Normalize - Maple Help

LinearAlgebra

 Normalize
 normalize a Vector Calling Sequence Normalize(V, p, ip, conj, options) Parameters

 V - Vector p - (optional) non-negative number, infinity, Euclidean, or Frobenius; norm selector ip - (optional) equation of the form inplace=true or false; specifies if output overwrites input conj - (optional) equation of the form conjugate=true or false; specifies whether to use complex conjugates when computing the norm options - (optional); constructor options for the result object Description

 • The Normalize(V) function returns a Vector in which each component of V has been divided by the infinity-norm for V.
 An alternate norm may be selected by using the Normalize(V, p) form of the calling sequence.
 • The inplace option (ip) determines where the result is returned.  If given as inplace=true, the result overwrites the first argument.  Otherwise, if given as inplace=false or if this option is not included in the calling sequence, the result is returned in a new Vector.
 The condition inplace=true can be abbreviated to inplace.
 The inplace option must be used with caution since, if the operation fails, the original Vector argument may be corrupted.
 • The conjugate option (conj) determines whether complex conjugates are used when computing the norm of the input Vector, V. Note that the form conjugate=false has an effect only if a norm selection parameter is also given which specifies an even power norm (for example, Normalize(V, 2, conjugate=false).
 • The constructor options provide additional information (readonly, shape, storage, order, datatype, and attributes) to the Vector constructor that builds the result. These options may also be provided in the form outputoptions=[...], where [...] represents a Maple list.  If a constructor option is provided in both the calling sequence directly and in an outputoptions option, the latter takes precedence (regardless of the order).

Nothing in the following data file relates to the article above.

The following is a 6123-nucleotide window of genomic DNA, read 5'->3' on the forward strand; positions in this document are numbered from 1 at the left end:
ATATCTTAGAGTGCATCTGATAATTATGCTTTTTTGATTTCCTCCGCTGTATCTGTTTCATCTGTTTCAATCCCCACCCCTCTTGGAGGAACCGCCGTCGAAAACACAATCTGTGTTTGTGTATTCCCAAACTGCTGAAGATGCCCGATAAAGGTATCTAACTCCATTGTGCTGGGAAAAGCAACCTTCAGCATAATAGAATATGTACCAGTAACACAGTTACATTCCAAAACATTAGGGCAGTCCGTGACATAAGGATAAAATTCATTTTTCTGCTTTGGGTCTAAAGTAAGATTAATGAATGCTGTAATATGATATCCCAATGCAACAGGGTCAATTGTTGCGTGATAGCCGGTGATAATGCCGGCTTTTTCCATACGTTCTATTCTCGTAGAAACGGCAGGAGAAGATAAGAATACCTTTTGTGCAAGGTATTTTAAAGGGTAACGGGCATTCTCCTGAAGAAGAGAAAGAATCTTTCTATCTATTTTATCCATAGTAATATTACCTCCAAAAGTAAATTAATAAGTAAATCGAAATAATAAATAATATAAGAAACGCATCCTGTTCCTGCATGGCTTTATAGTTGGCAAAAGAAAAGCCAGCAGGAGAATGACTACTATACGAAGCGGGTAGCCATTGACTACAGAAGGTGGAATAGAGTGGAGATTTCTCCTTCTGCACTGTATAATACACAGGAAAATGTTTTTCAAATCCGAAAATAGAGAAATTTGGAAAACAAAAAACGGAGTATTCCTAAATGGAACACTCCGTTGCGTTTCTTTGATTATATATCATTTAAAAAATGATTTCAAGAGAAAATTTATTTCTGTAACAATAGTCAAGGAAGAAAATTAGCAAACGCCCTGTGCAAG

• The inplace and constructor options are mutually exclusive.
 • This function is part of the LinearAlgebra package, and so it can be used in the form Normalize(..) only after executing the command with(LinearAlgebra). However, it can always be accessed through the long form of the command by using LinearAlgebra[Normalize](..). Examples

 > $\mathrm{with}\left(\mathrm{LinearAlgebra}\right):$
 > $\mathrm{Normalize}\left(⟨3,0,4⟩,\mathrm{Euclidean}\right)$
 $\left[\begin{array}{c}\frac{{3}}{{5}}\\ {0}\\ \frac{{4}}{{5}}\end{array}\right]$ (1)
 > $V≔⟨1.55|1.56|1.53⟩$
 ${V}{≔}\left[\begin{array}{ccc}{1.55}& {1.56}& {1.53}\end{array}\right]$ (2)
 > $\mathrm{Normalize}\left(V,\mathrm{inplace}\right)$
 $\left[\begin{array}{ccc}{0.9935897436}& {1.000000000}& {0.9807692307}\end{array}\right]$ (3)
 > $V$
 $\left[\begin{array}{ccc}{0.9935897436}& {1.000000000}& {0.9807692307}\end{array}\right]$ (4)
 > $\mathrm{Normalize}\left(⟨a,b,c⟩,\mathrm{Euclidean},\mathrm{conjugate}=\mathrm{false}\right)$
 $\left[\begin{array}{c}\frac{{a}}{\sqrt{{{a}}^{{2}}{+}{{b}}^{{2}}{+}{{c}}^{{2}}}}\\ \frac{{b}}{\sqrt{{{a}}^{{2}}{+}{{b}}^{{2}}{+}{{c}}^{{2}}}}\\ \frac{{c}}{\sqrt{{{a}}^{{2}}{+}{{b}}^{{2}}{+}{{c}}^{{2}}}}\end{array}\right]$ (5)